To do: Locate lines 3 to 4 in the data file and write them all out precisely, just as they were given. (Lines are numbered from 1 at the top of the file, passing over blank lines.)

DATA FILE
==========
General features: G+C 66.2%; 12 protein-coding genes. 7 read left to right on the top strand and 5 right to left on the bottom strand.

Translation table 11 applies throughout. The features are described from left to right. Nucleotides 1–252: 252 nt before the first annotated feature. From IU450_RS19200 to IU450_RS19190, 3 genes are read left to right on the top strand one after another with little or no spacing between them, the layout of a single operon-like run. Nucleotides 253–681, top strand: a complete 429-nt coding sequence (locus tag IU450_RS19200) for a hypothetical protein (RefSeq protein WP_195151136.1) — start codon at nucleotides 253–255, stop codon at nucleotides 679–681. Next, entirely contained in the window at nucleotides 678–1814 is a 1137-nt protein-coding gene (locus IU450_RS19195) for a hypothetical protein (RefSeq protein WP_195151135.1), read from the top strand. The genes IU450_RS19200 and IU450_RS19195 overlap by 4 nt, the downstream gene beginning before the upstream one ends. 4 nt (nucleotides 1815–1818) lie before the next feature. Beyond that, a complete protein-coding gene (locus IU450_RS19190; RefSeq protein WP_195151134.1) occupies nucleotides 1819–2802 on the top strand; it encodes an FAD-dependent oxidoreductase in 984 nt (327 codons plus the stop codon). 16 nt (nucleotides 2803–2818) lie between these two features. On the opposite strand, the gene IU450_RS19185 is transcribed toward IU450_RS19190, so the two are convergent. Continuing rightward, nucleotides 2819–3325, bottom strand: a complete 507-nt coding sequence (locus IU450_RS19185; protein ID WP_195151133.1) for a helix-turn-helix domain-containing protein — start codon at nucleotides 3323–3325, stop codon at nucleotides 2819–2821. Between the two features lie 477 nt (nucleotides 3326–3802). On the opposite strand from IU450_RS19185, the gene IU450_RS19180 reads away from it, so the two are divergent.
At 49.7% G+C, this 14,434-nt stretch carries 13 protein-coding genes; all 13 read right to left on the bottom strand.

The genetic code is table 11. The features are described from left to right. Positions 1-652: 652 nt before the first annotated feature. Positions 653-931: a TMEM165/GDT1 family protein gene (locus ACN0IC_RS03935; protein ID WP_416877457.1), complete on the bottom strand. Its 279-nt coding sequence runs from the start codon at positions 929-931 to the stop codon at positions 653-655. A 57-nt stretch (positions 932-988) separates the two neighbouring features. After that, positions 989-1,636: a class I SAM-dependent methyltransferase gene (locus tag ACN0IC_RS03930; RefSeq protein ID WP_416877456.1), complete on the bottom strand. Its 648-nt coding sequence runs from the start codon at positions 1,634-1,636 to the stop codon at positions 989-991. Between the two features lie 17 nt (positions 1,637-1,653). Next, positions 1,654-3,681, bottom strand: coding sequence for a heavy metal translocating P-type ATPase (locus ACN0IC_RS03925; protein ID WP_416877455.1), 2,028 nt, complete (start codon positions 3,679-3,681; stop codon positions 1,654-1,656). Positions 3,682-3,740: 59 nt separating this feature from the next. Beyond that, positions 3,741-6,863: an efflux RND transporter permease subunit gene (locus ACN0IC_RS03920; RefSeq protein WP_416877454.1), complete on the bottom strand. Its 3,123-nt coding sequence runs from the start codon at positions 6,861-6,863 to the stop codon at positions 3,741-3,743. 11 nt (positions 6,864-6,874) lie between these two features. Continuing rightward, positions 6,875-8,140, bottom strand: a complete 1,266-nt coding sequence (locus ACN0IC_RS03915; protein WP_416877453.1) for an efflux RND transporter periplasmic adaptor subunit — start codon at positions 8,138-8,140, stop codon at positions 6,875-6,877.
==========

At 49.7% G+C, this 14,434-nt stretch carries 13 protein-coding genes; all 13 read right to left on the bottom strand.

The genetic code is table 11. The features are described from left to right. Positions 1-652: 652 nt before the first annotated feature. Positions 653-931: a TMEM165/GDT1 family protein gene (locus ACN0IC_RS03935; protein ID WP_416877457.1), complete on the bottom strand. Its 279-nt coding sequence runs from the start codon at positions 929-931 to the stop codon at positions 653-655. A 57-nt stretch (positions 932-988) separates the two neighbouring features. After that, positions 989-1,636: a class I SAM-dependent methyltransferase gene (locus tag ACN0IC_RS03930; RefSeq protein ID WP_416877456.1), complete on the bottom strand. Its 648-nt coding sequence runs from the start codon at positions 1,634-1,636 to the stop codon at positions 989-991. Between the two features lie 17 nt (positions 1,637-1,653). Next, positions 1,654-3,681, bottom strand: coding sequence for a heavy metal translocating P-type ATPase (locus ACN0IC_RS03925; protein ID WP_416877455.1), 2,028 nt, complete (start codon positions 3,679-3,681; stop codon positions 1,654-1,656). Positions 3,682-3,740: 59 nt separating this feature from the next. Beyond that, positions 3,741-6,863: an efflux RND transporter permease subunit gene (locus ACN0IC_RS03920; RefSeq protein WP_416877454.1), complete on the bottom strand. Its 3,123-nt coding sequence runs from the start codon at positions 6,861-6,863 to the stop codon at positions 3,741-3,743. 11 nt (positions 6,864-6,874) lie between these two features. Continuing rightward, positions 6,875-8,140, bottom strand: a complete 1,266-nt coding sequence (locus ACN0IC_RS03915; protein WP_416877453.1) for an efflux RND transporter periplasmic adaptor subunit — start codon at positions 8,138-8,140, stop codon at positions 6,875-6,877.